The Well-Tempered Ear

Classical music: Today is New Year’s Day 2018. The annual concert from Vienna airs this morning from 10 to noon on Wisconsin Public Radio and then tonight from 8 to 9:30 on Wisconsin Public Television. Here are details, background and the playlist

January 1, 2018
Leave a Comment

By Jacob Stockinger

No event in classical music has become more iconic than the annual New Year’s Day concert given in Vienna’s luxurious Golden Hall by the Vienna Philharmonic under a guest conductor.

It may be predictable and repetitive, but it surely is beloved. The broadcast reaches 50 million listeners and viewers in more than 90 countries.

The concert, which is always heavy on Strauss family waltzes , polkas and marches as well as some music by other composers from that era, will first air this morning from 10 a.m. to noon CST on Wisconsin Public Radio.

Then later tonight it will add pictures and more  — scenic landscapes, royal interiors, classic architecture, a celebrity narrator and dance interpretations by the Vienna City Ballet — when it airs again from 8 to 9:30 p.m. CST on Wisconsin Public Television.

The guest conductor this year is Riccardo Muti (below), the music director of the Chicago Symphony Orchestra.

Here is some background from Vienna:

https://www.wienerphilharmoniker.at/new-years-concert/new-years-concert-main

Here is the complete program or playlist from WQXR-FM in New York City:

https://www.wqxr.org/story/new-years-day-2018-vienna-riccardo-muti-vienna-philharmonic

And here, with sound samples, is a list of the distinguished conductors who have led the event over 30 years. Find your favorites and relive some memories:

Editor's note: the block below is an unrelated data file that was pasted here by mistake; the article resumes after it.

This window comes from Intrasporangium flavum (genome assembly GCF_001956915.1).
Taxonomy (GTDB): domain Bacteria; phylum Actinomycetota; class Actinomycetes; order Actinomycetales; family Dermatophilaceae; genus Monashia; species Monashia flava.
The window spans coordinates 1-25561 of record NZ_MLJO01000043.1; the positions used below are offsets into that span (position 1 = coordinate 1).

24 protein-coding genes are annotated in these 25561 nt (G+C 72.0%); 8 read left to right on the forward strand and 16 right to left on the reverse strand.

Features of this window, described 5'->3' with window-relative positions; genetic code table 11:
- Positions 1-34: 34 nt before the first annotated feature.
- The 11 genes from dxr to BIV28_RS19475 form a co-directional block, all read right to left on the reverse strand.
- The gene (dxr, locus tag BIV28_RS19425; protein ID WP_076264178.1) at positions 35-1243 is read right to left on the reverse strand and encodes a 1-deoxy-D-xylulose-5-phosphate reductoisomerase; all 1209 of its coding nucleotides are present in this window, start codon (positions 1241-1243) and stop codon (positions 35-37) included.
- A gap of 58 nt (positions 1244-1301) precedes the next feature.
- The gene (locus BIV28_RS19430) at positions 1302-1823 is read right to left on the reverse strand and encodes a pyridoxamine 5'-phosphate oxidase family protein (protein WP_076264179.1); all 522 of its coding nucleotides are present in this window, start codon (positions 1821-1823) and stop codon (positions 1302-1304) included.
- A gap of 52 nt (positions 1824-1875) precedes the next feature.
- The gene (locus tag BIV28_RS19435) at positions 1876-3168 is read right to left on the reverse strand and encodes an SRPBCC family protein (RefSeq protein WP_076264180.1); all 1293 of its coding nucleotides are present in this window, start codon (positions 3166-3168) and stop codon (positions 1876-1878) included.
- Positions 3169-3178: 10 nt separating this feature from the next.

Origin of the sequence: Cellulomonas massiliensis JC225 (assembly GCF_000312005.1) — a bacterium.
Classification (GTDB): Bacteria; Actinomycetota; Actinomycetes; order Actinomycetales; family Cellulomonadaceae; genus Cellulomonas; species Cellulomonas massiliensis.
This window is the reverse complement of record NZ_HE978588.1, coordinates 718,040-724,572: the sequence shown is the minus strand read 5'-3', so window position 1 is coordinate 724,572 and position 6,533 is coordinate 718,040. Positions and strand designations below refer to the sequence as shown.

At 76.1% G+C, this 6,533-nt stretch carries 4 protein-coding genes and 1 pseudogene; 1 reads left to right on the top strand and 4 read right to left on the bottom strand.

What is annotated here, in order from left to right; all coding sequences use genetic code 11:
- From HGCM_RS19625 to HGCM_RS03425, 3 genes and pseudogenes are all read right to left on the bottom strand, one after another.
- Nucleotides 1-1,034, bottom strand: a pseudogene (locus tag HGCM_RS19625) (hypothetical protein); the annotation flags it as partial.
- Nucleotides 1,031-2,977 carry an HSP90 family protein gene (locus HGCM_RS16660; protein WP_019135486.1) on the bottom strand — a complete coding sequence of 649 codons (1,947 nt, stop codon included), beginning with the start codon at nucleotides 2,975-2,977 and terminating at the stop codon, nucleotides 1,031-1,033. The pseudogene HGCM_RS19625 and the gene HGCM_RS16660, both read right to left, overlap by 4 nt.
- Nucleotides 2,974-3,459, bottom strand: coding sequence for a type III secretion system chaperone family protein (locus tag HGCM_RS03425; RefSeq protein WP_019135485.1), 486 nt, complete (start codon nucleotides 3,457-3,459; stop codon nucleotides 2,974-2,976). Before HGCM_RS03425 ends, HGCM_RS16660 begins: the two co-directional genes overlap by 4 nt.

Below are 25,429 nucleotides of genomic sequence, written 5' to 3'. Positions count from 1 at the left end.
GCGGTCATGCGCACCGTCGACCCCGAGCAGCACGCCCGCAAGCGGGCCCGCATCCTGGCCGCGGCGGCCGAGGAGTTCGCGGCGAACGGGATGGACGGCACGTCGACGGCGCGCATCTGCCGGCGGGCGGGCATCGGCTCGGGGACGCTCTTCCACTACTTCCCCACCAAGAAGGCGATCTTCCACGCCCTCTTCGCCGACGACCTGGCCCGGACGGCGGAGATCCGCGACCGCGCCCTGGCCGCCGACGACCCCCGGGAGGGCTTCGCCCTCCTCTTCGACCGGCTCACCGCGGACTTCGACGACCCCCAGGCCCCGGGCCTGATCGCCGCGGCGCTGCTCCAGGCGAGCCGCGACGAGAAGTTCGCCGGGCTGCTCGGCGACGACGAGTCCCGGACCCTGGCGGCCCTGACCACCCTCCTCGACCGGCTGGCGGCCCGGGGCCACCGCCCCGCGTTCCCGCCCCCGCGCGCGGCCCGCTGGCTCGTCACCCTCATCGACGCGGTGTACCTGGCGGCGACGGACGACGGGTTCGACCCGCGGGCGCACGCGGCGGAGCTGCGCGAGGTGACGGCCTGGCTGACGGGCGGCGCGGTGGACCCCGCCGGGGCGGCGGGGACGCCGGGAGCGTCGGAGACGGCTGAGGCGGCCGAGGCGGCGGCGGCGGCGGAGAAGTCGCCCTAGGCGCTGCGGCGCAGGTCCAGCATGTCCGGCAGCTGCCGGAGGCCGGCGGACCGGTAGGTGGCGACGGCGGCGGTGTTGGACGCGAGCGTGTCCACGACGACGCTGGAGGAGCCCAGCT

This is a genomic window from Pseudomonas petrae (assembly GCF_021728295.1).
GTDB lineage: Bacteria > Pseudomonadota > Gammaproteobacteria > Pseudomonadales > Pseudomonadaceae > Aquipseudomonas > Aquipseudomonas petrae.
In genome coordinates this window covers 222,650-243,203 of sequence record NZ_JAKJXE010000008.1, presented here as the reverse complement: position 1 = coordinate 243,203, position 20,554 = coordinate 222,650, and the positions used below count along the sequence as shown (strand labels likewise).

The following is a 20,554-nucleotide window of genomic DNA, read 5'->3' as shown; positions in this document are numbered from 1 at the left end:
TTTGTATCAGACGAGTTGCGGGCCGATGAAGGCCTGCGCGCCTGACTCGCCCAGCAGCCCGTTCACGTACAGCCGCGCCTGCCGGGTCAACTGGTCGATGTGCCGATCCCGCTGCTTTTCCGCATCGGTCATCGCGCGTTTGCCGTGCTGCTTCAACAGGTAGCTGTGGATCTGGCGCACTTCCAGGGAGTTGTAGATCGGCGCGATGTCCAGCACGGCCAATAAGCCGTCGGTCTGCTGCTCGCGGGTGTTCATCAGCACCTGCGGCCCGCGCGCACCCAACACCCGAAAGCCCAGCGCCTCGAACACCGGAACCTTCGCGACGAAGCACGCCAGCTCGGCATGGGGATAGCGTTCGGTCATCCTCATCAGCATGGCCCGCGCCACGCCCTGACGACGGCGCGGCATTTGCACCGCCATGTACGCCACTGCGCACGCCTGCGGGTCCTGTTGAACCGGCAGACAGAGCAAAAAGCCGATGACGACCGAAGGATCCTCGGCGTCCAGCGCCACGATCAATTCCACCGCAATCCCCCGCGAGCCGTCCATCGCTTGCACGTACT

https://www.wqxr.org/story/be-our-guest-vienna-philharmonic-thirty-years-guest-conductors-new-years-day

Here is more background on the television broadcast, part of PBS’ “Great Performances” series which will be hosted for the first time by Hugh Bonneville (below, in a photo by Nick Briggs) of “Downton Abbey” fame. He succeeds Walter Cronkite and Julie Andrews.

And here is background from the “Great Performances” website:

http://www.pbs.org/wnet/gperf/

You can also consult the German-language YouTube video at the bottom.

If you want to relive this year’s experience, the CDs and DVDs will be available very shortly from Sony.


Classical music: Dance into 2015 this morning and tonight with waltzes and more from Vienna on public radio and TV.

January 1, 2015
1 Comment

By Jacob Stockinger

Just a holiday reminder.

Today is New Year’s Day. That brings the annual “Great Performances” presentation of the “New Year’s Day From Vienna” celebration — with waltzes, polkas, gallops and more by the Johann Strauss Family – on PBS and NPR (National Public Radio).

Vienna Philharmonic